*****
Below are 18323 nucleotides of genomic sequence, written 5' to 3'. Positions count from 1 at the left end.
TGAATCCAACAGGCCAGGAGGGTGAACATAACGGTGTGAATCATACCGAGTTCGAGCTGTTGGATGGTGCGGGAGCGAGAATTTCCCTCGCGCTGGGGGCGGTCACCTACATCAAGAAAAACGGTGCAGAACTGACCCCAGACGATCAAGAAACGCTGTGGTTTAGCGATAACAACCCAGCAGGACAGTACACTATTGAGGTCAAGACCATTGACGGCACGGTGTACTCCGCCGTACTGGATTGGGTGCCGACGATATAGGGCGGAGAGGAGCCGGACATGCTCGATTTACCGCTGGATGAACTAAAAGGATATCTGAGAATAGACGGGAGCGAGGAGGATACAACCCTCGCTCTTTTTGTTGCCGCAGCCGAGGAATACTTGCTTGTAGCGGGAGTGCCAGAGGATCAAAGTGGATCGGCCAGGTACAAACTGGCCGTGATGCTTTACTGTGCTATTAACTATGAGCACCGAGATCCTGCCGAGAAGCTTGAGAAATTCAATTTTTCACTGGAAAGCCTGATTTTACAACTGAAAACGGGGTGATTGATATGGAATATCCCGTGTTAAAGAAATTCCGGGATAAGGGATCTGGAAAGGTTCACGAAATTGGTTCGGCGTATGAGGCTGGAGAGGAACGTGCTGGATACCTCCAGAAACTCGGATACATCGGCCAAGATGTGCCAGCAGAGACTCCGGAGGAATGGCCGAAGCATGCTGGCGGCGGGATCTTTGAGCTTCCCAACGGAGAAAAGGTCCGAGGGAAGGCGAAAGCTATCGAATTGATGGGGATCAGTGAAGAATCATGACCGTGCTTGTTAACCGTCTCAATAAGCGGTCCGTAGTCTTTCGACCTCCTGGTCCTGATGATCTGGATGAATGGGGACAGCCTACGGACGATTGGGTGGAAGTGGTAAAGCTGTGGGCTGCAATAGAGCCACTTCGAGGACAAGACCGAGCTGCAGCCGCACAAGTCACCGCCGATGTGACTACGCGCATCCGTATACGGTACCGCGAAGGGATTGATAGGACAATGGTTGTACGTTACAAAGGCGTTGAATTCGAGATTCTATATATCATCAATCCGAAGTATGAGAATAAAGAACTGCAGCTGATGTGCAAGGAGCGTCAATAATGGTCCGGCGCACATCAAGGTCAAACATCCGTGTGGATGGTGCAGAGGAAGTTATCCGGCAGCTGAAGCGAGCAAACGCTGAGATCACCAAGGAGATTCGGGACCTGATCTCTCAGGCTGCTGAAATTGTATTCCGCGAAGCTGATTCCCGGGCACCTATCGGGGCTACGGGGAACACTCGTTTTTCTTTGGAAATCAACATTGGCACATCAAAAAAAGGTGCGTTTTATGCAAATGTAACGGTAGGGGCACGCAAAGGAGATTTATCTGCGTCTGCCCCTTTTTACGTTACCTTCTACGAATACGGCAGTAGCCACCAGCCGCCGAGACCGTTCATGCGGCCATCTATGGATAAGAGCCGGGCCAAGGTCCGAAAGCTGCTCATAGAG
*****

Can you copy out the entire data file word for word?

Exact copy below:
Below are 18323 nucleotides of genomic sequence, written 5' to 3'. Positions count from 1 at the left end.
TGAATCCAACAGGCCAGGAGGGTGAACATAACGGTGTGAATCATACCGAGTTCGAGCTGTTGGATGGTGCGGGAGCGAGAATTTCCCTCGCGCTGGGGGCGGTCACCTACATCAAGAAAAACGGTGCAGAACTGACCCCAGACGATCAAGAAACGCTGTGGTTTAGCGATAACAACCCAGCAGGACAGTACACTATTGAGGTCAAGACCATTGACGGCACGGTGTACTCCGCCGTACTGGATTGGGTGCCGACGATATAGGGCGGAGAGGAGCCGGACATGCTCGATTTACCGCTGGATGAACTAAAAGGATATCTGAGAATAGACGGGAGCGAGGAGGATACAACCCTCGCTCTTTTTGTTGCCGCAGCCGAGGAATACTTGCTTGTAGCGGGAGTGCCAGAGGATCAAAGTGGATCGGCCAGGTACAAACTGGCCGTGATGCTTTACTGTGCTATTAACTATGAGCACCGAGATCCTGCCGAGAAGCTTGAGAAATTCAATTTTTCACTGGAAAGCCTGATTTTACAACTGAAAACGGGGTGATTGATATGGAATATCCCGTGTTAAAGAAATTCCGGGATAAGGGATCTGGAAAGGTTCACGAAATTGGTTCGGCGTATGAGGCTGGAGAGGAACGTGCTGGATACCTCCAGAAACTCGGATACATCGGCCAAGATGTGCCAGCAGAGACTCCGGAGGAATGGCCGAAGCATGCTGGCGGCGGGATCTTTGAGCTTCCCAACGGAGAAAAGGTCCGAGGGAAGGCGAAAGCTATCGAATTGATGGGGATCAGTGAAGAATCATGACCGTGCTTGTTAACCGTCTCAATAAGCGGTCCGTAGTCTTTCGACCTCCTGGTCCTGATGATCTGGATGAATGGGGACAGCCTACGGACGATTGGGTGGAAGTGGTAAAGCTGTGGGCTGCAATAGAGCCACTTCGAGGACAAGACCGAGCTGCAGCCGCACAAGTCACCGCCGATGTGACTACGCGCATCCGTATACGGTACCGCGAAGGGATTGATAGGACAATGGTTGTACGTTACAAAGGCGTTGAATTCGAGATTCTATATATCATCAATCCGAAGTATGAGAATAAAGAACTGCAGCTGATGTGCAAGGAGCGTCAATAATGGTCCGGCGCACATCAAGGTCAAACATCCGTGTGGATGGTGCAGAGGAAGTTATCCGGCAGCTGAAGCGAGCAAACGCTGAGATCACCAAGGAGATTCGGGACCTGATCTCTCAGGCTGCTGAAATTGTATTCCGCGAAGCTGATTCCCGGGCACCTATCGGGGCTACGGGGAACACTCGTTTTTCTTTGGAAATCAACATTGGCACATCAAAAAAAGGTGCGTTTTATGCAAATGTAACGGTAGGGGCACGCAAAGGAGATTTATCTGCGTCTGCCCCTTTTTACGTTACCTTCTACGAATACGGCAGTAGCCACCAGCCGCCGAGACCGTTCATGCGGCCATCTATGGATAAGAGCCGGGCCAAGGTCCGAAAGCTGCTCATAGAG